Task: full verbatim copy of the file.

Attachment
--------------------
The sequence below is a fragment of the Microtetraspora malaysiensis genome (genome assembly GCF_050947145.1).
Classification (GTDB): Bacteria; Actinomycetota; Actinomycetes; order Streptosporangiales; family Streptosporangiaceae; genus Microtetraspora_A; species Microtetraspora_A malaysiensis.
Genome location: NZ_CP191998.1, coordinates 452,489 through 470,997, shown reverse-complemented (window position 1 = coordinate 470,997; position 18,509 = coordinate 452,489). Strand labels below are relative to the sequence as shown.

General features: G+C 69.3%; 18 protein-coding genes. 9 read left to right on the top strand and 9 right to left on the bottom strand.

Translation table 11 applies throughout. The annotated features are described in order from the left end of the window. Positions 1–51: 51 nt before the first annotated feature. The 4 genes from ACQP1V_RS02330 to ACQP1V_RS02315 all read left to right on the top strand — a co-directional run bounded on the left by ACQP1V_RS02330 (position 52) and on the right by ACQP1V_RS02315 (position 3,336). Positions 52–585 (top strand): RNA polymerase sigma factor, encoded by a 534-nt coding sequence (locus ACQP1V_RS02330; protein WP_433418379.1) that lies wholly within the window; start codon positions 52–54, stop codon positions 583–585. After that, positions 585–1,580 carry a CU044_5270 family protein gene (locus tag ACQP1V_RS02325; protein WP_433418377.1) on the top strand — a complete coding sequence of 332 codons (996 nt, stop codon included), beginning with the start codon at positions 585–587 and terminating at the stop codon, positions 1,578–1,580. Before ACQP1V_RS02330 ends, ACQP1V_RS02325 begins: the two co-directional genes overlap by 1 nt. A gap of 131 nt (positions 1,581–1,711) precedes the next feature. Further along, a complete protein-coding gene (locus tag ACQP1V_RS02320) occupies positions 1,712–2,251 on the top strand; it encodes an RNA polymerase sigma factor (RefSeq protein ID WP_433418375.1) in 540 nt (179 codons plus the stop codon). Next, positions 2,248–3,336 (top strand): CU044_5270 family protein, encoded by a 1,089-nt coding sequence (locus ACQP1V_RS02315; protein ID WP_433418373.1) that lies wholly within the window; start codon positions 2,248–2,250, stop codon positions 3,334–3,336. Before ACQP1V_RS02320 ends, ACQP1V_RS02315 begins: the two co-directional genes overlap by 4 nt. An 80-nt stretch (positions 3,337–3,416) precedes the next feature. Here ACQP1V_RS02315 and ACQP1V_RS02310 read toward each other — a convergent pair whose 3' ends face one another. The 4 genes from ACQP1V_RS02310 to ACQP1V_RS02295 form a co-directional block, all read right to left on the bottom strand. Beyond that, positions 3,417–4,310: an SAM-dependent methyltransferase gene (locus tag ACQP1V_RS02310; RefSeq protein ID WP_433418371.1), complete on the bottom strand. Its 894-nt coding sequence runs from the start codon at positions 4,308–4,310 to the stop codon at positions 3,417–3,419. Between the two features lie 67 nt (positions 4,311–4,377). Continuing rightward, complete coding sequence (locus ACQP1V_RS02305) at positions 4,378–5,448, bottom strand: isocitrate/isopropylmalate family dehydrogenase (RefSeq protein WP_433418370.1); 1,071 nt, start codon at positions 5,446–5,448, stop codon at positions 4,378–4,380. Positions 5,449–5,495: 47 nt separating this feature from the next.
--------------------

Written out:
The sequence below is a fragment of the Microtetraspora malaysiensis genome (genome assembly GCF_050947145.1).
Classification (GTDB): Bacteria; Actinomycetota; Actinomycetes; order Streptosporangiales; family Streptosporangiaceae; genus Microtetraspora_A; species Microtetraspora_A malaysiensis.
Genome location: NZ_CP191998.1, coordinates 452,489 through 470,997, shown reverse-complemented (window position 1 = coordinate 470,997; position 18,509 = coordinate 452,489). Strand labels below are relative to the sequence as shown.

General features: G+C 69.3%; 18 protein-coding genes. 9 read left to right on the top strand and 9 right to left on the bottom strand.

Translation table 11 applies throughout. The annotated features are described in order from the left end of the window. Positions 1–51: 51 nt before the first annotated feature. The 4 genes from ACQP1V_RS02330 to ACQP1V_RS02315 all read left to right on the top strand — a co-directional run bounded on the left by ACQP1V_RS02330 (position 52) and on the right by ACQP1V_RS02315 (position 3,336). Positions 52–585 (top strand): RNA polymerase sigma factor, encoded by a 534-nt coding sequence (locus ACQP1V_RS02330; protein WP_433418379.1) that lies wholly within the window; start codon positions 52–54, stop codon positions 583–585. After that, positions 585–1,580 carry a CU044_5270 family protein gene (locus tag ACQP1V_RS02325; protein WP_433418377.1) on the top strand — a complete coding sequence of 332 codons (996 nt, stop codon included), beginning with the start codon at positions 585–587 and terminating at the stop codon, positions 1,578–1,580. Before ACQP1V_RS02330 ends, ACQP1V_RS02325 begins: the two co-directional genes overlap by 1 nt. A gap of 131 nt (positions 1,581–1,711) precedes the next feature. Further along, a complete protein-coding gene (locus tag ACQP1V_RS02320) occupies positions 1,712–2,251 on the top strand; it encodes an RNA polymerase sigma factor (RefSeq protein ID WP_433418375.1) in 540 nt (179 codons plus the stop codon). Next, positions 2,248–3,336 (top strand): CU044_5270 family protein, encoded by a 1,089-nt coding sequence (locus ACQP1V_RS02315; protein ID WP_433418373.1) that lies wholly within the window; start codon positions 2,248–2,250, stop codon positions 3,334–3,336. Before ACQP1V_RS02320 ends, ACQP1V_RS02315 begins: the two co-directional genes overlap by 4 nt. An 80-nt stretch (positions 3,337–3,416) precedes the next feature. Here ACQP1V_RS02315 and ACQP1V_RS02310 read toward each other — a convergent pair whose 3' ends face one another. The 4 genes from ACQP1V_RS02310 to ACQP1V_RS02295 form a co-directional block, all read right to left on the bottom strand. Beyond that, positions 3,417–4,310: an SAM-dependent methyltransferase gene (locus tag ACQP1V_RS02310; RefSeq protein ID WP_433418371.1), complete on the bottom strand. Its 894-nt coding sequence runs from the start codon at positions 4,308–4,310 to the stop codon at positions 3,417–3,419. Between the two features lie 67 nt (positions 4,311–4,377). Continuing rightward, complete coding sequence (locus ACQP1V_RS02305) at positions 4,378–5,448, bottom strand: isocitrate/isopropylmalate family dehydrogenase (RefSeq protein WP_433418370.1); 1,071 nt, start codon at positions 5,446–5,448, stop codon at positions 4,378–4,380. Positions 5,449–5,495: 47 nt separating this feature from the next.